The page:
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"Still lie the sheltering snows, undimmed and white;
And reigns the winter's pregnant silence still;
No sign of spring, save that the catkins fill,
And willow stems grow daily red and bright.
These are days when ancients held a rite
Of expiation for the old year's ill,
And prayer to purify the new year's will."
Helen Hunt Jackson, A Calendar of Sonnet's: February

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Monday Night Owls - 9 July 2018 - Animals and plants living in cities

NatashaTNatashaT Posts: 965 Teacher
We read an article about the types of plants and animals that flourish in cities:

https://theconversation.com/urban-nature-what-kinds-of-plants-and-wildlife-flourish-in-cities-71680

Vocabulary Top 10:

coral - a hard material formed on the bottom of the sea by the skeletons of small creatures

dweller - a person or animal that lives in a particular place

patch - a small spot or area that is different from the surrounding area

thrive - to grow or develop successfully : to flourish or succeed

nuisance - a person, thing, or situation that is annoying or that causes trouble or problems

raze - to destroy (something, such as a building) completely

trait - a quality that makes one person or thing different from another

pollinator - an animal which gives a plant pollen from another plant of the same kind so that seeds will be produced

persist - to continue to occur or exist beyond the usual, expected, or normal time

neglected - not given enough attention or care


What animals and plants have you seen in big cities? Do you think that there are many different kinds?

Comments

  • filauziofilauzio Genoa ( Italy )Posts: 1,849 ✭✭✭✭✭
    Sometimes it's amazing to think that a city is a habitat also for animals and plants.

    You wouldn't guess so, given the confusion, noise, pollution characterizing the roads of a city. How could an animal feel comfortable among bustling citizens in the rush ?

    They manage though; in my town, during daylight hours, you can spot wild boars rooting for food along the dry bed of the town's river, within sight of center's landmarks.

    Large seagulls keep circling above the buildings, skimming their edges, from time to time landing on the ground to search for food, scavenging among leftovers in parks or rubbish overflowing from bins.

    Flocks of pigeons have landed and stormed the spot too, flapping a few feathers off, in order to oustrip closest competitors to the trove.

    Now they're rushing their way, waddling towards some unperceived bread's crumbles, which the bread roll's eaters have dropped behind them, in an appetizing wake.

    During the night and at dawn, you can spot the blackbird, shadow among the shadows; it isn't shy, you can get close to it: maybe it thinks that its black feathers blend its shape with the surrounding night.

    It stands stiff for a while, straightening up its chest; all of a sudden it lowers its head, pointing out its beak, it starts off its short run, its determined charge against its enemy and prey: the insect: sometimes it can be an earth-worm or also a cock-roach.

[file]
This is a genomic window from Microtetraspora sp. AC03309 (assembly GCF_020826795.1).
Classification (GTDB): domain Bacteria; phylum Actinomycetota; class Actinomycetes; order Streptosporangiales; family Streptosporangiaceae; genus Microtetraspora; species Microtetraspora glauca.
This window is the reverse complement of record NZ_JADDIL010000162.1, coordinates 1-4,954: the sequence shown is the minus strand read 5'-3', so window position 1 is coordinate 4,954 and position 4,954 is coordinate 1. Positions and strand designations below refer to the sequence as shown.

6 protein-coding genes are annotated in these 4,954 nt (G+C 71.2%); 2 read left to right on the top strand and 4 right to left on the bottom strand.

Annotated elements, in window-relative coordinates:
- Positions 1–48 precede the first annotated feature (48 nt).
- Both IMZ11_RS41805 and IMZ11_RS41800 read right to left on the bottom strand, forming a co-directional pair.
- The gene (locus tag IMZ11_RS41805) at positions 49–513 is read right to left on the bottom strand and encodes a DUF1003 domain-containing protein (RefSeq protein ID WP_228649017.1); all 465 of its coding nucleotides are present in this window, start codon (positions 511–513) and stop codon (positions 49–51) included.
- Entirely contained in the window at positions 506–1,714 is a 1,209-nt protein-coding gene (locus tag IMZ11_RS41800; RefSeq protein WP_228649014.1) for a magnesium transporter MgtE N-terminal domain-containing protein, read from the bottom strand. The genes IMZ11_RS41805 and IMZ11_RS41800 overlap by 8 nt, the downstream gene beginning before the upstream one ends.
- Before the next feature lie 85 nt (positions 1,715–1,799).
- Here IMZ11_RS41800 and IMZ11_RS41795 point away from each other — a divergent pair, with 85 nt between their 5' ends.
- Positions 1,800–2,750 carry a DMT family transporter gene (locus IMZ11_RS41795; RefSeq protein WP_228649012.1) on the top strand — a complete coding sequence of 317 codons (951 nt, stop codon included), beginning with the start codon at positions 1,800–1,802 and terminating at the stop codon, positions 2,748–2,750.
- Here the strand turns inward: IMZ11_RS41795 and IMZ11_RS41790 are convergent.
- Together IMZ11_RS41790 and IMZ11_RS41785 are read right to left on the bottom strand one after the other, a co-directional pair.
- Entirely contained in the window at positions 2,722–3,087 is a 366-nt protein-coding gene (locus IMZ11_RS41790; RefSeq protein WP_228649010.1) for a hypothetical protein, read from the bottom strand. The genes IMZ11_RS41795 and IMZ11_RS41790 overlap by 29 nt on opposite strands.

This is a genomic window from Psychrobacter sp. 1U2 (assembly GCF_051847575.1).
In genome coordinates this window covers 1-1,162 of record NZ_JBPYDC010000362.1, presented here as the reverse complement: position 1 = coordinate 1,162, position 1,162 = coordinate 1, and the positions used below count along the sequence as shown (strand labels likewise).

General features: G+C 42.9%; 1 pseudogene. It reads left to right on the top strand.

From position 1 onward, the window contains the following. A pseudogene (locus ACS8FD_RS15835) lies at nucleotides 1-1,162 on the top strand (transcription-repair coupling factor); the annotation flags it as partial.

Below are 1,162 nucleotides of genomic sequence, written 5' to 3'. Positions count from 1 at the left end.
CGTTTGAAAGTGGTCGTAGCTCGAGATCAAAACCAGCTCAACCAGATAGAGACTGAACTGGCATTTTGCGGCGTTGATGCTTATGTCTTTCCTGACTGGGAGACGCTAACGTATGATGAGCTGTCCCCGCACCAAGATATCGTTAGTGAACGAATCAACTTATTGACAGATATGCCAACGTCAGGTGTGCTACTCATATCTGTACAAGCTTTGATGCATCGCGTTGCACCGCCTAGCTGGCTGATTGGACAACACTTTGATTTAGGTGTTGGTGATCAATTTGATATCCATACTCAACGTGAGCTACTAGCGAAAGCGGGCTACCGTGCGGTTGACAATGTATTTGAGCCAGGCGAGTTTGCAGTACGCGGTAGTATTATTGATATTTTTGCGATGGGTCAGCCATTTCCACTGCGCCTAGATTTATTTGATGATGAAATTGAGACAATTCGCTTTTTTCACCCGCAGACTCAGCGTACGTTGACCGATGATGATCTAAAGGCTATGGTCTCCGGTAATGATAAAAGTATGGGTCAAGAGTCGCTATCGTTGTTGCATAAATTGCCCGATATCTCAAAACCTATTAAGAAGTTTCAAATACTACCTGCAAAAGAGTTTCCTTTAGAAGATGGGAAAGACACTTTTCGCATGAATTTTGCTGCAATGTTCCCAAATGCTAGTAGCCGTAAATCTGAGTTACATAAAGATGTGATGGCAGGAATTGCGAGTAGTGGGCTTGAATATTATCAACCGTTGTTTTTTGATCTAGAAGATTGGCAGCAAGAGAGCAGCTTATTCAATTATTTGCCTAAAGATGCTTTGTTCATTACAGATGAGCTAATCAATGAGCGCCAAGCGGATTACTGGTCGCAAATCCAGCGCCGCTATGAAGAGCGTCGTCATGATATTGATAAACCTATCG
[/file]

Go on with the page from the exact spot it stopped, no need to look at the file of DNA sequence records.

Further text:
What about plants ? There are lots of them of many different species, in particular within parks.

    What is singular with plants, is that, despite their attitude which could make you think they are kind of sniffy, snob beings, they aren't at all, they are actually the opposite: very sociable and welcoming ones.

    Take pollination's process: they need pollen to be brought from one flower to the other, in order to allow fertilization and subsequent production of seeds, which will ensure spread and continuity of the single species.

    What can the plants rely on ? The wind, obvious; but what happen when the wind ceases blowing ? They need to enlist a purposely payed courier, someone who might meet two basic requirements: not mind having to get dusty and having sort of a sweet tooth.

    The bees and butterflies both meet requirements: they tirelessly keep flying from flower to flower, try to suck the nectar up, in doing so getting the pollen powder all over their bodies.

    When reaching the next flower, their bodies rubbing against the petals, the pollen which is essentially made up of the male reproductive cells, eventually manage to make all way across to the local female reproductive cells, allowing fertilization.

    It is amazing to think of the strategies some plants have evolved and come up with, in order ever more to allure their pollinators and ensure spread of pollen.

    Some plants have reshaped one of their flowers' petals to render a landing platform.

    Some others have reshaped such one petal to resemble the female of the pollinator insect, even their hair and smell, so the male is attracted and ends up trying to copulate with the flower.

    Pollination is one of the marvel of Nature, its strategies are finely and continually elaborated, while its final purpose is inextricably linked with life on The Earth: biodiversity.

    glad to stop strict diet, splashed in belly flop? Don't care you're not light, here on English hop !
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